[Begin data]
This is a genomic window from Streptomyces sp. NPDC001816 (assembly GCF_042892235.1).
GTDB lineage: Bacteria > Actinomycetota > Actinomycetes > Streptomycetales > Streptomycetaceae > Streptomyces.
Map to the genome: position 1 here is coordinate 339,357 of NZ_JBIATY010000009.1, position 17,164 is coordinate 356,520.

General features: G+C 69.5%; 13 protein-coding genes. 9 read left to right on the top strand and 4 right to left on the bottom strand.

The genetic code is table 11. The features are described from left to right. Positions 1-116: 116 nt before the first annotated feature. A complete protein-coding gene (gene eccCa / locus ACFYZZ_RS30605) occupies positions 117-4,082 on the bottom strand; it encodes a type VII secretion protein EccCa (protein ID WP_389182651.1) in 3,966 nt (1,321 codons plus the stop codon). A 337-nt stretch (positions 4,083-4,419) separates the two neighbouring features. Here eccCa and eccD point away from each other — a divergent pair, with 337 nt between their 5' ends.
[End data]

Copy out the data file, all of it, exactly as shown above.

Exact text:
This is a genomic window from Streptomyces sp. NPDC001816 (assembly GCF_042892235.1).
GTDB lineage: Bacteria > Actinomycetota > Actinomycetes > Streptomycetales > Streptomycetaceae > Streptomyces.
Map to the genome: position 1 here is coordinate 339,357 of NZ_JBIATY010000009.1, position 17,164 is coordinate 356,520.

General features: G+C 69.5%; 13 protein-coding genes. 9 read left to right on the top strand and 4 right to left on the bottom strand.

The genetic code is table 11. The features are described from left to right. Positions 1-116: 116 nt before the first annotated feature. A complete protein-coding gene (gene eccCa / locus ACFYZZ_RS30605) occupies positions 117-4,082 on the bottom strand; it encodes a type VII secretion protein EccCa (protein ID WP_389182651.1) in 3,966 nt (1,321 codons plus the stop codon). A 337-nt stretch (positions 4,083-4,419) separates the two neighbouring features. Here eccCa and eccD point away from each other — a divergent pair, with 337 nt between their 5' ends.